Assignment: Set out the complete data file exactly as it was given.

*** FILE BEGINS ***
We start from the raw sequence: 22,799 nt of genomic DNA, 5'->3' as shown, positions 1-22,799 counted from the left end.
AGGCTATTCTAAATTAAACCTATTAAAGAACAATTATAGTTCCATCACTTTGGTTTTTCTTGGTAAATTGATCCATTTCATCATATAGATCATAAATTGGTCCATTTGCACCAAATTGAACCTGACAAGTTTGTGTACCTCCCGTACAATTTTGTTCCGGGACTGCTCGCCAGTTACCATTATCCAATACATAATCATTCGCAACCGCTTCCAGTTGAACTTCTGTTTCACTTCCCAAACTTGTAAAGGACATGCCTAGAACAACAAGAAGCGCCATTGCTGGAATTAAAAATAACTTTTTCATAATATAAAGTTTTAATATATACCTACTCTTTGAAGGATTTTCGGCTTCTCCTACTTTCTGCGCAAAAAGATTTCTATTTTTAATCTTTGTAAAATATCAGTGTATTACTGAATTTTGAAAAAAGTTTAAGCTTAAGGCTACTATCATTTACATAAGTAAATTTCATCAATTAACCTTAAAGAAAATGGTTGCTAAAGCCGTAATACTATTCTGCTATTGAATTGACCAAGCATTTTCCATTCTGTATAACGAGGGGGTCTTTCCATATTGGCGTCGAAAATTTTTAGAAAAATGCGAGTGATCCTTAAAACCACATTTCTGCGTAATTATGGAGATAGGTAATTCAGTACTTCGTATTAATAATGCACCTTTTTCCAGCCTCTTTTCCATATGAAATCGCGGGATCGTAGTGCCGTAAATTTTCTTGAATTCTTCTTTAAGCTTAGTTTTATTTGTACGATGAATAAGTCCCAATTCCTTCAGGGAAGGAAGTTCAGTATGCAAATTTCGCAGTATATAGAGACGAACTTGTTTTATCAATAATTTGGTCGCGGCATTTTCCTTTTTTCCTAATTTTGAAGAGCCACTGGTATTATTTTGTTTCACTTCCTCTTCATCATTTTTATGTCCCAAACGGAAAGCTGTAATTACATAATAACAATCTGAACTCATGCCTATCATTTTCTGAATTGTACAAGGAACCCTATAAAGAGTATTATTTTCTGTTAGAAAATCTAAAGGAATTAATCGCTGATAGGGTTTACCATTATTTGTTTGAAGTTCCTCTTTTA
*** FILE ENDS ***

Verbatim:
We start from the raw sequence: 22,799 nt of genomic DNA, 5'->3' as shown, positions 1-22,799 counted from the left end.
AGGCTATTCTAAATTAAACCTATTAAAGAACAATTATAGTTCCATCACTTTGGTTTTTCTTGGTAAATTGATCCATTTCATCATATAGATCATAAATTGGTCCATTTGCACCAAATTGAACCTGACAAGTTTGTGTACCTCCCGTACAATTTTGTTCCGGGACTGCTCGCCAGTTACCATTATCCAATACATAATCATTCGCAACCGCTTCCAGTTGAACTTCTGTTTCACTTCCCAAACTTGTAAAGGACATGCCTAGAACAACAAGAAGCGCCATTGCTGGAATTAAAAATAACTTTTTCATAATATAAAGTTTTAATATATACCTACTCTTTGAAGGATTTTCGGCTTCTCCTACTTTCTGCGCAAAAAGATTTCTATTTTTAATCTTTGTAAAATATCAGTGTATTACTGAATTTTGAAAAAAGTTTAAGCTTAAGGCTACTATCATTTACATAAGTAAATTTCATCAATTAACCTTAAAGAAAATGGTTGCTAAAGCCGTAATACTATTCTGCTATTGAATTGACCAAGCATTTTCCATTCTGTATAACGAGGGGGTCTTTCCATATTGGCGTCGAAAATTTTTAGAAAAATGCGAGTGATCCTTAAAACCACATTTCTGCGTAATTATGGAGATAGGTAATTCAGTACTTCGTATTAATAATGCACCTTTTTCCAGCCTCTTTTCCATATGAAATCGCGGGATCGTAGTGCCGTAAATTTTCTTGAATTCTTCTTTAAGCTTAGTTTTATTTGTACGATGAATAAGTCCCAATTCCTTCAGGGAAGGAAGTTCAGTATGCAAATTTCGCAGTATATAGAGACGAACTTGTTTTATCAATAATTTGGTCGCGGCATTTTCCTTTTTTCCTAATTTTGAAGAGCCACTGGTATTATTTTGTTTCACTTCCTCTTCATCATTTTTATGTCCCAAACGGAAAGCTGTAATTACATAATAACAATCTGAACTCATGCCTATCATTTTCTGAATTGTACAAGGAACCCTATAAAGAGTATTATTTTCTGTTAGAAAATCTAAAGGAATTAATCGCTGATAGGGTTTACCATTATTTGTTTGAAGTTCCTCTTTTA